|“You don’t know Willie? Well, when you meet him his hair may be a little messed up and his tie crooked, but that’s Willie and you’ll learn to love him just the way he is.” Luther Booth told me that my first year out of seminary before I had met Willie Poole. Willie had just been appointed to Munholland, which was not far from my own appointment. Luther was right on all counts. Willie was an easy person to love, because he, himself, loved with such ease. He was a child of the Louisiana Conference. Born in Franklinton on August 4, 1901, he was laid to rest there 85 years later, January 29, 1987. After his undergraduate work at Millsaps College in Jackson, Mississippi, Willie received his theological training at Candler School of Theology, Emory University. While there he was part of a circle of close friends. Though they went to various parts of the country to serve after seminary, they maintained a spirited and intentional correspondence. They kept their friendship alive and vital.
That typifies one of my fondest characterizations of Willie Poole. He “kept in touch.” He went out of his way to know about his relatives, friends, colleagues, their families and what was important to them. It is what endeared him to the eleven appointments he served in our conference. Without knowing it, and surely without being pretentious enough to plan it, he was a mentor to many of us. When the churches of Louisiana, and the Conference itself, were struggling to find a way to be responsible Christians in the face of the racial turmoil of the 50’s and 60’s, Willie was a model to us. Without knowing it, he showed us how to be loving, and even gentle, in places where inclusive love was a risk.
For someone so unassuming and non-competitive, Willie spent a good deal of time in trouble, but it was usually “good” trouble. He was in a particularly long and difficult hassle trying to convince the “shakers and movers” of his district to buy Camp Istrouma. Even some of his best friends thought it was bad timing, impractical, too expensive. Literally, one by one, he won them over. In the end, there wasn’t mutual agreement, but there was mutual concern. We know now that it worked out right.
He was the Baton Rouge District Superintendent through a significant part of that time (1957-63) and on more than one occasion he would show up in one of his preachers’ congregations on Sunday morning after there had been a difficult time on the race issue the week before. He would just be there. We all knew what that meant. He was the best District Superintendent I have ever had, truly a pastor’s pastor. It is quite accomplishment even if only one person thinks you are the best at what is perhaps the most difficult job in which to excel that the church has to offer. Many of us have tried to make ourselves a part of Willie’s family and he, along with Helen first and then Trudy, would always let us. And his sons would, too, as well as their wives and children and Trudy’s children, who truly became Willie’s, and their children. He loved with such ease that it has been easy for everyone around him to love, also.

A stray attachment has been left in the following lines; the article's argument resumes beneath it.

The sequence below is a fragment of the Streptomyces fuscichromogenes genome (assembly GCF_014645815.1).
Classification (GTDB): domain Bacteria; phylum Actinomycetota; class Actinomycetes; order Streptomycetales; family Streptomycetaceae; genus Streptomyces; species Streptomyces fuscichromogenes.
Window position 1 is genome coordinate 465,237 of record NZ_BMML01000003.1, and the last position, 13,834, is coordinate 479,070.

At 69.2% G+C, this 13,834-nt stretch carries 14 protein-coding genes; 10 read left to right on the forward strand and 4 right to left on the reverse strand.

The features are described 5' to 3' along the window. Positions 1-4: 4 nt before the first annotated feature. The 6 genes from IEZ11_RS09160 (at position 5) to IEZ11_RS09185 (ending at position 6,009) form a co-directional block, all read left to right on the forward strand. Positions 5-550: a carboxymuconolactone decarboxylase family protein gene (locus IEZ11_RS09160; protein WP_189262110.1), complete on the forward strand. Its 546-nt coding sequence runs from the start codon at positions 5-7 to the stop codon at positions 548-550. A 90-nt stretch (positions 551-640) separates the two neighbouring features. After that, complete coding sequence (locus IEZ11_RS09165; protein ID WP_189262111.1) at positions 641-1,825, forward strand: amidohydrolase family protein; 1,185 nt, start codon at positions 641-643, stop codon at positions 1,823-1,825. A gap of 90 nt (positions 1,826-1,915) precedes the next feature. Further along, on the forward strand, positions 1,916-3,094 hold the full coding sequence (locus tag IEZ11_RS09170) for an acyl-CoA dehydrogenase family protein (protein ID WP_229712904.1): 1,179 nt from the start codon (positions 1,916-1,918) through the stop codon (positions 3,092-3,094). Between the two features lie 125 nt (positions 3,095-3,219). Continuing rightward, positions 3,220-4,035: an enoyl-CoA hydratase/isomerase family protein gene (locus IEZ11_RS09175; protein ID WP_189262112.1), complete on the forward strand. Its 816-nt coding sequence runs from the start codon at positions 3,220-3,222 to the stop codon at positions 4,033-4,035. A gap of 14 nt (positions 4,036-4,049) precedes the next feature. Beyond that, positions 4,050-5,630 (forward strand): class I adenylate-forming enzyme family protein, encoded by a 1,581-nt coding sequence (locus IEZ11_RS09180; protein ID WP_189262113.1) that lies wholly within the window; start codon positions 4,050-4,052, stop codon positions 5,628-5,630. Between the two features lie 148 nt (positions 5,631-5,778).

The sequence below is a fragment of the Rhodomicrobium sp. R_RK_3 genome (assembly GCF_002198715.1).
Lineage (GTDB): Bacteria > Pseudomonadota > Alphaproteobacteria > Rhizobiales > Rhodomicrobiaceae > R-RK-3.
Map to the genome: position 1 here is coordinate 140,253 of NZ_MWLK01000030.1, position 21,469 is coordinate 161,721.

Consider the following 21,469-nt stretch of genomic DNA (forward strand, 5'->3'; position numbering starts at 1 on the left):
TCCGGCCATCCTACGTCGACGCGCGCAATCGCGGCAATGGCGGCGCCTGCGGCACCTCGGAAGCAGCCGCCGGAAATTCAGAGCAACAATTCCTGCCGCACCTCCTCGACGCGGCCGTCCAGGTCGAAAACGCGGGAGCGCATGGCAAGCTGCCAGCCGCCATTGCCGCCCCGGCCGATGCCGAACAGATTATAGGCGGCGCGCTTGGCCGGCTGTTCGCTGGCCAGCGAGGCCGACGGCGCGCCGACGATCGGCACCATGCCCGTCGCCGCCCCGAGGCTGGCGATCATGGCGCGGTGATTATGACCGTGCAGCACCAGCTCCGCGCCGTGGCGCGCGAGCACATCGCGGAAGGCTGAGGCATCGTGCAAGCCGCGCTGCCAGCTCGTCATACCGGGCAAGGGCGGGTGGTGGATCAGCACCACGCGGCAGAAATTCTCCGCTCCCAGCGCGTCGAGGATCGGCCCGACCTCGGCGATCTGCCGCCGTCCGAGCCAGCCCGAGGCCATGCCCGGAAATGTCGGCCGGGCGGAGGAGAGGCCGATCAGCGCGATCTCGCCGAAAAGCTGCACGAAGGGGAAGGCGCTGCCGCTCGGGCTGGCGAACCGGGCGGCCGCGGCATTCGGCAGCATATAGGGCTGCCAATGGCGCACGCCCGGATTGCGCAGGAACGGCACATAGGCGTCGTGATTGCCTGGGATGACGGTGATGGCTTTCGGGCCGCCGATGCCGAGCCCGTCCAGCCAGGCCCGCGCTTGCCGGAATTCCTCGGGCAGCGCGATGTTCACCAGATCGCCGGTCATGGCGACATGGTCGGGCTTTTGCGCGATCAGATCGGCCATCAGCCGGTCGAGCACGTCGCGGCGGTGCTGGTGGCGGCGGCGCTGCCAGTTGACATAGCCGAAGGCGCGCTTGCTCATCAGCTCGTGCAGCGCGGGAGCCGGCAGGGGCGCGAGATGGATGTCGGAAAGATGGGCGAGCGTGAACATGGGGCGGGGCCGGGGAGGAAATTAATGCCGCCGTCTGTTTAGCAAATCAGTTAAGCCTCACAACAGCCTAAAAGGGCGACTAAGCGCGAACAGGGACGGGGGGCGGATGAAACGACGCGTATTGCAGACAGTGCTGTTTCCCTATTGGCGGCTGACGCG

Willie and Helen, who married in 1928, had three sons, James, Dan, and Franklin. James and Franklin are ministers, members of the Louisiana Conference. Dan, his namesake, is a teacher. They were all born in New Orleans, when Willie was serving the Gretna church. There are eight grandchildren and three great-grandchildren. Helen died in 1965.
In 1968 Willie married Trudy. Her husband had died when her four children were so young that Willie became the only father they really knew. They are Robert, William, James and Sandra Wood. And there are three more grandchildren.
Trudy said recently, “He died as he lived, a gentle and peaceful death. He always felt like he was needed and he WAS. The older people he visited these last few years really miss him.” I know why. I was with him one day when he visited someone ill in the hospital. Before we left, Willie took the man’s hand and prayed, “May this time apart not seem like time lost or time wasted, but rather may it be a time when we can meditate again on the value of life and the sacredness of each moment.” I remember that.
|Source: Journal Louisiana Conference, 1987; p. 321-322 By John Winn|